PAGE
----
In the ever-evolving landscape of e-commerce, it’s crucial for sellers to stay informed about the regulations that govern their operations.
In the European Union (EU), one of the key aspects that demand your attention is the Packaging Directive, which regulates the handling of packaging waste. This directive carries significant implications for online retailers worldwide, including those who sell alcoholic beverages in Europe. However, navigating the labyrinth of EU packaging laws can be a daunting task, with various member states imposing their own unique rules and penalties for non-compliance.
In this blog post, we’ll provide you with a comprehensive overview of what you need to know about complying with the EU Directive, what is meant by EPR, Circular Economy, special issues when selling glass packed products and the potential penalties you could face in Europe.
Understanding the Packaging Law in Europe and its objectives
The Packaging law in Europe is a set of regulations aimed at managing packaging and packaging waste within the EU. Formally known as Directive 94/62/EC, this directive was renewed by the amending Directive EU 2018/852. Its primary goal is to harmonize national rules concerning the disposal of packaging waste while minimizing environmental impact to achieve a high level of environmental protection.This directive applies throughout the European Union to all types of packaging, regardless of their source, whether it’s produced by industry, commerce, administration, trade or elsewhere, and regardless of the materials used. The Amending Directive (EU) 2018/852 places a strong emphasis on promoting and prioritizing reuse, recycling, and other forms of waste recovery, aligning with the principles of the circular economy.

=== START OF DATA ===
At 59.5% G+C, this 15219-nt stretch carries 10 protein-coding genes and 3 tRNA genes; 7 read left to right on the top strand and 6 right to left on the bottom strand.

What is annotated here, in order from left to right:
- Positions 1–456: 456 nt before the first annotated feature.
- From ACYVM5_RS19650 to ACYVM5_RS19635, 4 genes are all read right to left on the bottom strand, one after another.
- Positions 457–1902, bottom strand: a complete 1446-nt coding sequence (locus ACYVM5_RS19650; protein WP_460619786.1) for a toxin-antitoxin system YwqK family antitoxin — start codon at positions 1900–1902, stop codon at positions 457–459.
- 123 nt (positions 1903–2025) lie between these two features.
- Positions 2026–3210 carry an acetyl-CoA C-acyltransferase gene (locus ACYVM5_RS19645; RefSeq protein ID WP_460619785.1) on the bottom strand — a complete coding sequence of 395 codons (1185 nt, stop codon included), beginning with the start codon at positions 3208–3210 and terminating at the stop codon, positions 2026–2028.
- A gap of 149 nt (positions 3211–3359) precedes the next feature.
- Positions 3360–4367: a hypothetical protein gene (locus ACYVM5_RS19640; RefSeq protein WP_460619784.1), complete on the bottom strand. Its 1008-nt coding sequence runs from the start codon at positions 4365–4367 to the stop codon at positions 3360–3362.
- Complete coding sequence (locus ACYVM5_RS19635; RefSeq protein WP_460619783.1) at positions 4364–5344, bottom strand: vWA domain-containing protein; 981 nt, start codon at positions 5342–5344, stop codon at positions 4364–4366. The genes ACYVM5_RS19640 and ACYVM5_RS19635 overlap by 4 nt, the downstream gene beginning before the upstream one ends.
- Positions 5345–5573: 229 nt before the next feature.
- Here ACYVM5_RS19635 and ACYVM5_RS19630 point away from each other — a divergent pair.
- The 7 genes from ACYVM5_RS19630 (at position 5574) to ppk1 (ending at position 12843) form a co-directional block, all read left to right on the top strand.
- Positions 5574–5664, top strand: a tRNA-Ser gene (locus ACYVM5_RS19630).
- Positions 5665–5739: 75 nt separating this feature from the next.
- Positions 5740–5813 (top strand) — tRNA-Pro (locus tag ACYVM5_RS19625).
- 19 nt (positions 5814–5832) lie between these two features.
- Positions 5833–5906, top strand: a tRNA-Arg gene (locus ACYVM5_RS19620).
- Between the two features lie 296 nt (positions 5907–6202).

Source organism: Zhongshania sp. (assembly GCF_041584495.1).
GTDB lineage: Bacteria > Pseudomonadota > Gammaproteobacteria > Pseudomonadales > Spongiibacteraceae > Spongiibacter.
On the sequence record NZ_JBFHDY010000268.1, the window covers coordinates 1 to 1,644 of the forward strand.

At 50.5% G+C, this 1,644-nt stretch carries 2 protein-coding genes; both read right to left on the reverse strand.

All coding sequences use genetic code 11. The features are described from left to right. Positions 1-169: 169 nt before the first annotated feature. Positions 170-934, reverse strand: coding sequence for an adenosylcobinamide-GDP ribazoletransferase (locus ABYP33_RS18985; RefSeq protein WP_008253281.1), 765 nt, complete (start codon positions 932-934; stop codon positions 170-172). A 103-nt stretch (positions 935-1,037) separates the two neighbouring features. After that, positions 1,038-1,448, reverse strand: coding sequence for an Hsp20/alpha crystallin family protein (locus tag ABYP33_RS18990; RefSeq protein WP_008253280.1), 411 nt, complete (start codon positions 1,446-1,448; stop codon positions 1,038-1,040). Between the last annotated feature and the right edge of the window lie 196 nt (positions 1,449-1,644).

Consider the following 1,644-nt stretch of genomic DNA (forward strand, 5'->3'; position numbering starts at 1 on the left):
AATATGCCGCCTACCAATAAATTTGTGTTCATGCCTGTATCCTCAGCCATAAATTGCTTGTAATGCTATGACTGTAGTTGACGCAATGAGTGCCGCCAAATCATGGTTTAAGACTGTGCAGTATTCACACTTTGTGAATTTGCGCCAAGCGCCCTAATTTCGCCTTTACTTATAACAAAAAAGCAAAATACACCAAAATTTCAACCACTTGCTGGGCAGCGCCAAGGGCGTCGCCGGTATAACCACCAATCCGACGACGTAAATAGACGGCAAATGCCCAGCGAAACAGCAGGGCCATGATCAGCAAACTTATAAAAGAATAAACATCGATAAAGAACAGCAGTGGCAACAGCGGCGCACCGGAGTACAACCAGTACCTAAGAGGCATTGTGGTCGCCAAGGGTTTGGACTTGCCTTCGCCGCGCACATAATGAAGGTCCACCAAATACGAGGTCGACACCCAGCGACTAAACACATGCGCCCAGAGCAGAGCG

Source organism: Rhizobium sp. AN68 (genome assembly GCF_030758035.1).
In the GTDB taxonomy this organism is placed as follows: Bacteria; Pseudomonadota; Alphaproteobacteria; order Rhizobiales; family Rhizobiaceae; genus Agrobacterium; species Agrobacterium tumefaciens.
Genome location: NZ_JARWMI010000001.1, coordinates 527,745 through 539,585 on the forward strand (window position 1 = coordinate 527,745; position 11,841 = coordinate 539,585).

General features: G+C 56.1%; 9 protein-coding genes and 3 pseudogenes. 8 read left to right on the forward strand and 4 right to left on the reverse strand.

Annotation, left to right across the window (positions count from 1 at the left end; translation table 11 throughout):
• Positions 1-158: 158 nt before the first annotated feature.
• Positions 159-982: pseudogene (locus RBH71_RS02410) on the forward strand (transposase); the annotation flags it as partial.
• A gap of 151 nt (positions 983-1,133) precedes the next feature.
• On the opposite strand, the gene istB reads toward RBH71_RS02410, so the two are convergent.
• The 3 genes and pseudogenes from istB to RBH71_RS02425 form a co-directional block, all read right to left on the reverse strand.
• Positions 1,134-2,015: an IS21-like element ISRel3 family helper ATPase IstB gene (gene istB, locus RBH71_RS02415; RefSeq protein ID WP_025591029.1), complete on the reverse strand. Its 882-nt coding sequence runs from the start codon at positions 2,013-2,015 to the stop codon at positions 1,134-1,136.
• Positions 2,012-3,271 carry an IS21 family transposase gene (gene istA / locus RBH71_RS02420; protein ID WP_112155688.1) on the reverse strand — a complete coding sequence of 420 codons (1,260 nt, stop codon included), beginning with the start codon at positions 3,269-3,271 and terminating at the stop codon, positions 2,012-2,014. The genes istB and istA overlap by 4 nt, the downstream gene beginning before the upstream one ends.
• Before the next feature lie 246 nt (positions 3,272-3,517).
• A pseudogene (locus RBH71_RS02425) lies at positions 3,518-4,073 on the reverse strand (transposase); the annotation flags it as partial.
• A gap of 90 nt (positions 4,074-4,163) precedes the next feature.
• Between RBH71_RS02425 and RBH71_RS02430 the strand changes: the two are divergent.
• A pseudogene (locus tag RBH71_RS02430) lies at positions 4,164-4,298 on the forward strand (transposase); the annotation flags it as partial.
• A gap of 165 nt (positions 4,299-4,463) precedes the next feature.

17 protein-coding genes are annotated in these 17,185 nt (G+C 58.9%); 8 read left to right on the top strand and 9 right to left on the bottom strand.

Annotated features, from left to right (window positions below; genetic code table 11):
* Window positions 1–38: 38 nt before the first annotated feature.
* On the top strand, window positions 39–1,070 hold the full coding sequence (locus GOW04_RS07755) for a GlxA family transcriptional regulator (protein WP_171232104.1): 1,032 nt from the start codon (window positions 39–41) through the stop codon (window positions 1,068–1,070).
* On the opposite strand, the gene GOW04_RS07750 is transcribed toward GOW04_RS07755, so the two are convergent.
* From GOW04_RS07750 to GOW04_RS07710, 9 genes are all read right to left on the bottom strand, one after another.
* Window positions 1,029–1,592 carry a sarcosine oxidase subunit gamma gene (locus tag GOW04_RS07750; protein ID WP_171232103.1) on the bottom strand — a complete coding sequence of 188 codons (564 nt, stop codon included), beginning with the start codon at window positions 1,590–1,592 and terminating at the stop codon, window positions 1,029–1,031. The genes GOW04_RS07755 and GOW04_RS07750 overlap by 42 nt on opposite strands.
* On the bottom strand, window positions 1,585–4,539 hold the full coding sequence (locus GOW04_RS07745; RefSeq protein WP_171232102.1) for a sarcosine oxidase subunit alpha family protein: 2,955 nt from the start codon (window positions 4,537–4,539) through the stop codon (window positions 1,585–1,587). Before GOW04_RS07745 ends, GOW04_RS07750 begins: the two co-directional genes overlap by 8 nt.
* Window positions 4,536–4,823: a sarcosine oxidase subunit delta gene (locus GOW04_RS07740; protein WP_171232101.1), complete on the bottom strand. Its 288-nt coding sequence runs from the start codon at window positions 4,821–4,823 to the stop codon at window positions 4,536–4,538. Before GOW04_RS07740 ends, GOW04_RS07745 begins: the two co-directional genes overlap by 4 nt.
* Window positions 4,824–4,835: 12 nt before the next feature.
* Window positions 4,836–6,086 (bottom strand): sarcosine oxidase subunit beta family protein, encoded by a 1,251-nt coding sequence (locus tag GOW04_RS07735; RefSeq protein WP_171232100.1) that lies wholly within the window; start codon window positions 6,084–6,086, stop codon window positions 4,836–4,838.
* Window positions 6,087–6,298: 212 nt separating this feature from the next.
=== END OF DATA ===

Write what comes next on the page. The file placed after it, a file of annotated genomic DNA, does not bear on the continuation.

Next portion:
In pursuit of these objectives, the EU focuses on:
- Conservation of resources
- Waste prevention
- Recycling and reuse
- Labelling of materials
- Advancing towards a circular economy
These regulations also assign responsibility to waste producers and importers through Extended Producer Responsibility (EPR).
What is meant by Circular Economy, EPR, and Compliance?
- Circular Economy: The circular economy model prioritizes the reuse, repair, refurbishment, or recycling of materials and products before their ultimate disposal at the end of their life cycle. This underscores the importance of knowing the materials used in your products, especially when it comes to recycling.
- Extended Producer Responsibility (EPR): Companies are obligated to ensure the proper disposal or reuse of their products in the EU market. This includes ensuring that products and their packaging can be recycled and reused after being disposed of by consumers, as mandated by the Packaging Directive.
Compliance: Compliance means meeting the legal requirements of the country in which you operate. Failure to comply can result in hefty penalties, making it essential for sellers to be well-versed in the laws of their target countries.
Navigating the Landscape and Identifying Strict Regulations
To effectively implement the circular economy model, producers and distributors must register with relevant disposal systems in individual countries. While the Packaging Directive seeks to promote uniformity within the EU, many member states have enacted their own specific rules and regulations, creating a complex environment for sellers. Notably, countries like Germany, France, and Italy have stringent regulations, including requirements for packaging labeling.
Germany: Importers must license all packaging entering Germany, and non-compliance or inaccurate declarations can lead to penalties. This is regulated in §36 of the Packaging Act. Registration is handled by the Central Packaging Register (ZSVR), which issues a unique LUCID Packaging number necessary for all sales.
Italy: Italy enforces strict packaging labeling requirements, with online traders required to provide precise material information, using an alphanumeric code and Italian sorting advice as outlined in Decree No. 116.